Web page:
Felony DUI Charges in Utah
What Happens When You Get a DUI Charge in Utah
A driving under the influence (DUI) charge involves having a blood alcohol count (BAC) is 0.08% or higher, or 0.04% or higher with a commercial license. If you’ve been arrested for a DUI, you may be wondering what will happen to you, your vehicle, your driver’s license, if this arrest will affect your job or go on your permanent criminal record. A DUI is a very serious charge that can cost you a lot of money and a lot of stress, including jail or prison time.
When it comes to fighting to keep your driver’s license or having it automatically suspended, there is only a short period of time between your arrest and your administrative licensing hearing. Our free online test examines the details of your arrest for any discrepancies or errors in your case, possibly helping you to keep your Utah driver’s license. By having the details of your Utah DUI arrest examined, skilled DUI attorneys can review the circumstances of what happened during your arrest, and find potential mistakes made and other strengths that can be used to your advantage to win your DUI case and beat the charges. Contact experienced felony DUI attorneys at Wasatch Defense Lawyers at 801.980.9965, and we’ll evaluate your case for free.
Is a DUI a Felony in Utah?
A DUI charge in Utah can be a misdemeanor or a felony, with a felony conviction carrying heftier sentences and more lasting consequences. The following three circumstances can upgrade a misdemeanor charge to a felony:
- A 3rd DUI offense within 10 years
- The DUI resulted in a serious injury or death of another person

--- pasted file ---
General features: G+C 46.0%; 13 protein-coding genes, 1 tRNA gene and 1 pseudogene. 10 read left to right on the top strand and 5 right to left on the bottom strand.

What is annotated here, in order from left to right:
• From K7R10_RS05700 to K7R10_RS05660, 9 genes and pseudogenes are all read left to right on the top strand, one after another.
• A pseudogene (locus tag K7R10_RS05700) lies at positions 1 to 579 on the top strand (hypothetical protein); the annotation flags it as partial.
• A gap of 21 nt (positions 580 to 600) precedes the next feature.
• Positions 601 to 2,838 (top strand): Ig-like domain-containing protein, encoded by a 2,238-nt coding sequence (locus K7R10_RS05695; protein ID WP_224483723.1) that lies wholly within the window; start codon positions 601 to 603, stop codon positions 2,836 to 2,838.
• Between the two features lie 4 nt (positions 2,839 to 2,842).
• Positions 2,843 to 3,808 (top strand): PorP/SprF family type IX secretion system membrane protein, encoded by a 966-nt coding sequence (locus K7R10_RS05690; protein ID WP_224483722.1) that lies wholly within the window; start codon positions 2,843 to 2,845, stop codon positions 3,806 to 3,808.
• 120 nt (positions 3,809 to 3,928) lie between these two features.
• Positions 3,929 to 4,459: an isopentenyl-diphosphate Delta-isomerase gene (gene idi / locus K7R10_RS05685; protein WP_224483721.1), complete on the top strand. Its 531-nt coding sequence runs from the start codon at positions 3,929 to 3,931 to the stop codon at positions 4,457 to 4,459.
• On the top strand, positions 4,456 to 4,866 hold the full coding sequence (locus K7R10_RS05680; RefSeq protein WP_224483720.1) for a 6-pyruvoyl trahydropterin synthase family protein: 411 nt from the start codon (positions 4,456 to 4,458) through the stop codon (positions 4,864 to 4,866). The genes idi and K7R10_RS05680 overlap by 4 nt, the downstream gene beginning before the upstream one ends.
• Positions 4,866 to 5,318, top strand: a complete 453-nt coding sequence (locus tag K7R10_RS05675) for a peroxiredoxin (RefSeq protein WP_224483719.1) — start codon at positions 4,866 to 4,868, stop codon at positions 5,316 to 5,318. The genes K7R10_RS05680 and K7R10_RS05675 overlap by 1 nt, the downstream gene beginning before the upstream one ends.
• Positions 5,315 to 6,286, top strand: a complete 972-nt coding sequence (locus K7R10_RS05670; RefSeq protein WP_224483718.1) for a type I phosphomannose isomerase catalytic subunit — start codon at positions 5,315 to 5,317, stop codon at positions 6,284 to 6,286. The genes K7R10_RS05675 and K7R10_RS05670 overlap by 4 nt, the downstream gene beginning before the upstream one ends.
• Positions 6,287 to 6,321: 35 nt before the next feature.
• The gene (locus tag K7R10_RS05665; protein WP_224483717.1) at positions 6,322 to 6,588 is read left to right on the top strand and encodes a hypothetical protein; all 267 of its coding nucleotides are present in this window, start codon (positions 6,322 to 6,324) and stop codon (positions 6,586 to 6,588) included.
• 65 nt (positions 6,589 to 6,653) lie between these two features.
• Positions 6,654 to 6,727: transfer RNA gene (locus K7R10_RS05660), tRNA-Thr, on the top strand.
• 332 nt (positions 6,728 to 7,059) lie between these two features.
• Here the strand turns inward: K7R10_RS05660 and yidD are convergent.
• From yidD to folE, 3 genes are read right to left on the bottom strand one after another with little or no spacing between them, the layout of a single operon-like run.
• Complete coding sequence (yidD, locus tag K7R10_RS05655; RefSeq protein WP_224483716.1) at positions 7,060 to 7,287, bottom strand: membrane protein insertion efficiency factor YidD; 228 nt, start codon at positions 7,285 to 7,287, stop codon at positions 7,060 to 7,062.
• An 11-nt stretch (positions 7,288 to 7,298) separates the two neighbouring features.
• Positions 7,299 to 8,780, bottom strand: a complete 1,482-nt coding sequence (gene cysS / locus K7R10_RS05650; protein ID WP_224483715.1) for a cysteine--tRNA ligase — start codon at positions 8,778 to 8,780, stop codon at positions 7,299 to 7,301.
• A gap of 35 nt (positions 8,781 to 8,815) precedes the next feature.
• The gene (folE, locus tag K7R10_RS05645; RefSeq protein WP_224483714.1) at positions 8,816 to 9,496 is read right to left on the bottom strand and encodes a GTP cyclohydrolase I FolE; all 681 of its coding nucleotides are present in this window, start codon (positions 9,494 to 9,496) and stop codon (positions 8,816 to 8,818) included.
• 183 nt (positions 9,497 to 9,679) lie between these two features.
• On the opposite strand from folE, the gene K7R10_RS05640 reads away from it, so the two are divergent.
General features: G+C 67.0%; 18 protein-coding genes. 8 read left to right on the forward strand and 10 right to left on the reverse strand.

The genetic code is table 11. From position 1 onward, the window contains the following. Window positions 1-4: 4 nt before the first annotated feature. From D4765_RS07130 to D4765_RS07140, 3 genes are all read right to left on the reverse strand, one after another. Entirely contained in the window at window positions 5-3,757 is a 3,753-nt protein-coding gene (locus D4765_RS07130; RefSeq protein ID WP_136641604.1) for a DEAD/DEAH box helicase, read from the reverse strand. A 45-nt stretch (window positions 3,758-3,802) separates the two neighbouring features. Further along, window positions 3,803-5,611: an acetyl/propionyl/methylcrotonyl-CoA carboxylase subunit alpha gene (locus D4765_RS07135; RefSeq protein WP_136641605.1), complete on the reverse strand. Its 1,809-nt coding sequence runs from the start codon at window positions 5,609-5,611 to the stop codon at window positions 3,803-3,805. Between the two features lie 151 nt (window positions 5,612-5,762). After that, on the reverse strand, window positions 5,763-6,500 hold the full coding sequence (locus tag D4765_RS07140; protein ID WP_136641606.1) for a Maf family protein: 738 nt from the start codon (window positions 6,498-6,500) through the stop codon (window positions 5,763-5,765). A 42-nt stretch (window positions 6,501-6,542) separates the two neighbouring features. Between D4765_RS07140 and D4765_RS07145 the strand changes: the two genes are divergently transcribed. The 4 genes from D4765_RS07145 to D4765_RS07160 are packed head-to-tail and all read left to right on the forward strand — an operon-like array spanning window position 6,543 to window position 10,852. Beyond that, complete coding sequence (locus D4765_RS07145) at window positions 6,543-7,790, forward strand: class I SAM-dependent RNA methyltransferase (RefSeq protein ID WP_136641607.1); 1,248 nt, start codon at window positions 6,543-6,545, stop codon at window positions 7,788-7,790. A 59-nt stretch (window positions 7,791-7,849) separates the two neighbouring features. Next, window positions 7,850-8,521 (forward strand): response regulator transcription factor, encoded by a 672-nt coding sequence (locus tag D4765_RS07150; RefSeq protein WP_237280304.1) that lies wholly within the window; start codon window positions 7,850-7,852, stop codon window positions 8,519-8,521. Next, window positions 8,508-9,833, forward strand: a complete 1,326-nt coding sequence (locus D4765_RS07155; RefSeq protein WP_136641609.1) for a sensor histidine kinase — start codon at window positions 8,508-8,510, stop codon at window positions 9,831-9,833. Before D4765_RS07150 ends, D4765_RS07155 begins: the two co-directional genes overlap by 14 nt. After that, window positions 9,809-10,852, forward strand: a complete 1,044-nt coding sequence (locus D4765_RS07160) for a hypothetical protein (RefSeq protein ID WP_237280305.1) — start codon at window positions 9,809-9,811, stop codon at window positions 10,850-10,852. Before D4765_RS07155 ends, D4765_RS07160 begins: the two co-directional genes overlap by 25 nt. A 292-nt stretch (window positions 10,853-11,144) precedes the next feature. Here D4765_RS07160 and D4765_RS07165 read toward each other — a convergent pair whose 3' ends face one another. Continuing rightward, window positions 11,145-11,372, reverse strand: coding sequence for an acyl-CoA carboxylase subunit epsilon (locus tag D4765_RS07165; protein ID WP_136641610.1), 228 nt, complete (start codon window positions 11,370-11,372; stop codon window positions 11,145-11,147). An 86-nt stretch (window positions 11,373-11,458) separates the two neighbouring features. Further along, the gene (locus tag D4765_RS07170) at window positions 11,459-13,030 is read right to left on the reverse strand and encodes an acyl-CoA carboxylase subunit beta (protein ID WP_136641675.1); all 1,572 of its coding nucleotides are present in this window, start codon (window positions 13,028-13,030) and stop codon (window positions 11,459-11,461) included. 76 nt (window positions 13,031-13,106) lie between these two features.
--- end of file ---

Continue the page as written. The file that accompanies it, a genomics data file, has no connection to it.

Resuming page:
- A prior felony DUI conviction or vehicular homicide conviction
Felony DUI Conviction Penalties
The penalties and consequences for a felony DUI conviction vary but are costly.
- Jail or prison time served: 62.5 days (1500 hours) in jail to five years in prison. This may involve electronic home confinement.
- Fines: $1,500 minimum fine, a $1,350 surcharge, and a $40 court security fee—only if prison time isn’t given
- Substance abuse treatment: 240 days to five years
- Ignition interlock device: This device is similar to a breathalyzer and analyzes the driver’s BAC before the car is started.
- Supervised probation: Given if a prison term is not imposed
- License suspension: An additional 90 days to two years
If you’re found with a BAC of 0.16 or higher, supervised probation will be ordered if a prison term is not imposed. Additionally, substance abuse treatment, ignition interlock, and/or electronic home confinement will be imposed, or it will be recorded why such actions are inappropriate.
How Utah Felony DUI Attorneys Can Help You
One important thing to remember is that the burden of proof for guilt is on the prosecution, and it has to be beyond a reasonable doubt. This is why it is important for a lawyer to closely examine your felony DUI case. For example, what happens on occasion is that the sobriety test is improperly conducted. This improper test–whether it’s conducted with a breathalyzer, or with a blood, urine, or another type of chemical test–can be the hinge that swings the case in your favor. If a sobriety test was improperly conducted, then the prosecution will fail to prove guilt beyond a reasonable doubt.
It’s also important to know that with Utah drunk driving cases, failing a field sobriety test does not necessarily mean you will lose your case. What’s important is to take decisive, timely action to prepare a solid defense. One action you should immediately take is to consult with an experienced felony DUI attorney at our firm who can look closely at the details of your case. By discovering what exactly happened during your arrest, we can possibly find overlooked details and win your case.
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